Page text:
Pianist Cho Seong-jin, who won the Chopin competition in 2015, is seen in the film “K-Classics Generation” directed by Thierry Loreau. / Courtesy of K-Classics Generation
By Park Ji-won
It is no longer a rarity to hear about Koreans sweeping international classical music competitions. Just recently, pianists Park Jae-hong and Kim Do-hyun won the first and second prizes, respectively, at the 63rd Ferruccio Busoni International Piano Competition in Italy, one of the most prestigious piano competitions in the world.
Some may simply consider the phenomenon to be a result of the “tiger parenting” practiced in many Asian societies, a style of education in which parents invest heavily and push their children to high levels of achievement, which has been credited with raising children as elite lawyers, doctors or athletes. However, Thierry Loreau, a Belgian filmmaker and TV director who has been making films on classical music and filming the final stages of the Queen Elisabeth Competition for more than two decades, sees the domination of young Koreans in classical music competitions as a cultural phenomenon, labeling it the “K-classics generation.” Loreau has been trying to find out why Koreans excel in classical music competitions through documentary filmmaking.
Belgian filmmaker and TV director Thierry Loreau / Courtesy of Thierry Loreau
“Europeans think Koreans are good technically but that nothing comes from their hearts. But that is not true,” Thierry Loreau said during a recent interview with The Korea Times via Zoom.
“For Koreans, classical music is like a novel.”
He said he’s noticed major changes in the time he’s been watching Korean classical performers, even in the time between making his 2012 documentary “Korean Music Mystery” and his 2020 film “K-Classics Generation.”
“There is suddenly a new emotion and feeling, compared to my first film,” he said. “The teachers really understand that young musicians have to show their feelings. It is much more original and inspiring. Korean musicians have so many emotions and the music expresses them. Maybe they have the experience of K-pop, and they bring something new.”
The film traces the careers of musicians such as Queen Elisabeth Competition winners soprano Hwang Sumi and violinist Lim Ji-young, and the Esme Quartet, which won the 2018 Wigmore Hall International String Quartet Competition.
The Belgian found it unique that many of them are homegrown musicians raised and educated in Korea, while many musicians from China and Japan were born in the United States or educated mainly outside of their home countries.
He pointed out that the style of education in Korea, which unlike education styles across Europe is based on rote memorization and drilling, may have played a certain role in Koreans’ domination of classical music competitions.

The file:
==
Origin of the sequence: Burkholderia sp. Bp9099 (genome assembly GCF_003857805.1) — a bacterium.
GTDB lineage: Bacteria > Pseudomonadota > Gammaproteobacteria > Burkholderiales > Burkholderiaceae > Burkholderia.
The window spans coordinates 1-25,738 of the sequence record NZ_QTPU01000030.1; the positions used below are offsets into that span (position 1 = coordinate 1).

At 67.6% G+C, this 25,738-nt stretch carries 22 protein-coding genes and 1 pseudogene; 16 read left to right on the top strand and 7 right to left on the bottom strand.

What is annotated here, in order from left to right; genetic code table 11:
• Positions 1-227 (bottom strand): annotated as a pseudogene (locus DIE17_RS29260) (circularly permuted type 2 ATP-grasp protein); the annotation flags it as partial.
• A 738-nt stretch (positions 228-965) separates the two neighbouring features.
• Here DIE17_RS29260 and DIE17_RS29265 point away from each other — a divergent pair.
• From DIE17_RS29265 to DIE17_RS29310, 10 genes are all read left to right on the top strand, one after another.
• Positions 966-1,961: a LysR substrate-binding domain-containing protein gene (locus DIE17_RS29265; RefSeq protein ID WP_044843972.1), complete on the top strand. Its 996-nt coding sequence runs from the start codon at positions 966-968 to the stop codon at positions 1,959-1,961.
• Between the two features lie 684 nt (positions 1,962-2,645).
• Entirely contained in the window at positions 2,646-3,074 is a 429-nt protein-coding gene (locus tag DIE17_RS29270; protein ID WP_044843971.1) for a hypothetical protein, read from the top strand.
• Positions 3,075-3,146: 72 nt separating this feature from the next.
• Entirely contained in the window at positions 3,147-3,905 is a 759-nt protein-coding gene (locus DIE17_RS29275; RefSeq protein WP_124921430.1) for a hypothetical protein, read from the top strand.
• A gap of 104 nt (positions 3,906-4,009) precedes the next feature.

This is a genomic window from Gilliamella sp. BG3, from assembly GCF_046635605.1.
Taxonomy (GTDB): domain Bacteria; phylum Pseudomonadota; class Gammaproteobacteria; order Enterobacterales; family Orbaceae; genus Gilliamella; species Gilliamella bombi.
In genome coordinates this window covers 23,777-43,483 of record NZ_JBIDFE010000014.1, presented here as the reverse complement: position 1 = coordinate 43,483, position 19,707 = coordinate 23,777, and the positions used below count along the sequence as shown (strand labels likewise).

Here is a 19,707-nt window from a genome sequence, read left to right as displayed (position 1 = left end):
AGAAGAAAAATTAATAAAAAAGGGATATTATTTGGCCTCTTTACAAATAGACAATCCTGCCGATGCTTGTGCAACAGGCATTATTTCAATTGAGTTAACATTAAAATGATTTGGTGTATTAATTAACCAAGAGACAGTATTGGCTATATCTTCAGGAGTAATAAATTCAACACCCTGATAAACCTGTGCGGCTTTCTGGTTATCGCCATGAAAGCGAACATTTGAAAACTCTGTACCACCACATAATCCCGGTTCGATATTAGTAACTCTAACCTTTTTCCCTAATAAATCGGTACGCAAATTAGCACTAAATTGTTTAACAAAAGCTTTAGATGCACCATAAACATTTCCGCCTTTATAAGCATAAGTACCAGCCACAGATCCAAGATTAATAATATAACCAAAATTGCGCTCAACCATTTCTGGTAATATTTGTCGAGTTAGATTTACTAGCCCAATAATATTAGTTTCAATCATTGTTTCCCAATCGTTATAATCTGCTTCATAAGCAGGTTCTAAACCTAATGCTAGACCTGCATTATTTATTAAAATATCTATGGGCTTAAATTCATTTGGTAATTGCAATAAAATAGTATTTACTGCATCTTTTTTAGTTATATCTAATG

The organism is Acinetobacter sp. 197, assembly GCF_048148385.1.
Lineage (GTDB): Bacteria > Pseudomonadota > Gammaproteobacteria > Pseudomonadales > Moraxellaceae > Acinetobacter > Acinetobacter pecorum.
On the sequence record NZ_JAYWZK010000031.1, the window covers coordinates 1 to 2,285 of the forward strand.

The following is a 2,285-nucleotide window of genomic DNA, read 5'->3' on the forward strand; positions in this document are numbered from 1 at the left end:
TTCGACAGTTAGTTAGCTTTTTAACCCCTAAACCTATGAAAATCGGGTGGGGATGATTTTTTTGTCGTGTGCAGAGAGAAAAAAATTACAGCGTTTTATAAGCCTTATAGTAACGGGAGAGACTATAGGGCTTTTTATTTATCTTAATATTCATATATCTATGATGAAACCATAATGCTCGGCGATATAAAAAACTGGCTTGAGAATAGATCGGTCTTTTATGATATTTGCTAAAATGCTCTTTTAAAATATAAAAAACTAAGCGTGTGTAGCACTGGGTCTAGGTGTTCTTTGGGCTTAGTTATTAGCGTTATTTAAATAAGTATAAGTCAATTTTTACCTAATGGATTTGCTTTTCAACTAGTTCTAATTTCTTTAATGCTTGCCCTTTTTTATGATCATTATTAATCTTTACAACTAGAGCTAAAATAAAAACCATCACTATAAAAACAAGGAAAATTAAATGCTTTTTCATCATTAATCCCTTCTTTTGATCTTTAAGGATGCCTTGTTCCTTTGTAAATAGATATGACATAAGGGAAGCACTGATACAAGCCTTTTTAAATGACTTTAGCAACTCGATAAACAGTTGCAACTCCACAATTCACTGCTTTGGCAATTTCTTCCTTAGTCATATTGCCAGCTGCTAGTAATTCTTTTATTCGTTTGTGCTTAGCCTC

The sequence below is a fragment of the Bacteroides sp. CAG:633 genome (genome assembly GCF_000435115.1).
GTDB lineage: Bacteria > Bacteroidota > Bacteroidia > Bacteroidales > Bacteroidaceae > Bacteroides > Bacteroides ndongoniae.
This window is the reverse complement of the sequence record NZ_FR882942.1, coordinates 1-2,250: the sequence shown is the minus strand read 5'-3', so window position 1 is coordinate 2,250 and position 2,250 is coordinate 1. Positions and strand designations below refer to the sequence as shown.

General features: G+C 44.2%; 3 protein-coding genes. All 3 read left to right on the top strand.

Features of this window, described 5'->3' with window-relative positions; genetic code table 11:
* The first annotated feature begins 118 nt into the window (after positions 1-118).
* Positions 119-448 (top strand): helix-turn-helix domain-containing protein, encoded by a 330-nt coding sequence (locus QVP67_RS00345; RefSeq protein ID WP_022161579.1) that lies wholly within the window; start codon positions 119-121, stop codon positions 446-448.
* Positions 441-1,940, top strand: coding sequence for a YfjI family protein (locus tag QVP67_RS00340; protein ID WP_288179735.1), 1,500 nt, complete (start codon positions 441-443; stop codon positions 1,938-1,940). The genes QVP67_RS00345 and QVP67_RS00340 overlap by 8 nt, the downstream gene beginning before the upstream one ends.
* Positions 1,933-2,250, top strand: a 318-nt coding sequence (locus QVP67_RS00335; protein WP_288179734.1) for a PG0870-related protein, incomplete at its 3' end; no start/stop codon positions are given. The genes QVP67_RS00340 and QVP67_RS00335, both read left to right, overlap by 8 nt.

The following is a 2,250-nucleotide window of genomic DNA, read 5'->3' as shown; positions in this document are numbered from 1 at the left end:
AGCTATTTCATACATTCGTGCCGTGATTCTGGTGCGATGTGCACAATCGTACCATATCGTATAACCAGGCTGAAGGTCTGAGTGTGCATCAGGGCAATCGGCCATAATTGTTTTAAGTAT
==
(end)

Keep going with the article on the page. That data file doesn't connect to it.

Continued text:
“If you compare the two systems, the European and Korean systems are the opposite. In Europe, until you’re 18 years old, you develop your personality and then you go to university and you really work. In Korea, you have to play (from a young age) and are filled with information. But after 18, they are free of pressures from Korean teachers and family. I don’t know if it’s the best (education method), but it works,” he said.
“It is very difficult to say, but there is no money for culture in Europe and (classical music) education is going down. Only 50 percent of the classes can still be open. In Korea, I think young musicians are truly supported by the government and politics. Korea has the best schools. Everything is new. Kim Dae-jin, dean of the Korea National University of Arts, said he gave classes to Mun Ji-young from when she was 14 to 16 for free, and he never asked for money.”
Violinist Lim Ji-young, right, is seen winning the Queen Elisabeth Competition in 2015, in the film “K-Classics Generation” by director Thierry Loreau. / Courtesy of K-Classics Generation
Another highlight of the film is the fact that achievements tend to be made through the sacrifices of a devoted family who prioritize their child’s success as part of their “family project,” in addition to the hard work of the musicians themselves.
“The strongest moment of this film was the interview with Lim’s parents, because they cried in the interview and I was also crying when I was interviewing them. A young musician in the family is a family project. Her mother, she becomes a coach and other things so that Lim can think only of music. Maybe her father would work more to win more money for her. Maybe Lim is more important than her own parents’ lives. They’re so happy that she succeeded,” he said.
“It is fascinating to see that all the Korean musicians I met never complained about this. I think they are mentally very strong. It seemed that they have no doubts, which is different from Europe … Bae Won-hee of Esme Quartet thanked her mom for pushing her to practice nine hours a day since she was 9 because now she doesn’t have to learn techniques (anymore). So did Mun.”
A scene from the film, “K-Classics Generation,” by director Thierry Loreau / Courtesy of K-Classics Generation
He hopes that the film makes a positive impact in both Korea and Europe in terms of bring something new to the rather stagnant European classical music scene.
“My movie is (trying) to change the mentality of (Europeans). If you go to (classical music concerts in) Europe, nobody is younger than in their 60s. I think the only people who might bring us something new are from Korea. The center of classical music is shifting to Korea, as it is popular and trendy there. I think that it is good for Korean people to know that there are not only K-pop and K-dramas, but also K-classics, which are the best in the world.”
The film will be screened at the upcoming DMZ International Documentary Film Festival, which is being held in Goyang, Gyeonggi Province, from Sept. 9 to 16. Loreau is scheduled to make a speech before the screening of his film.Internet Explorer Channel Network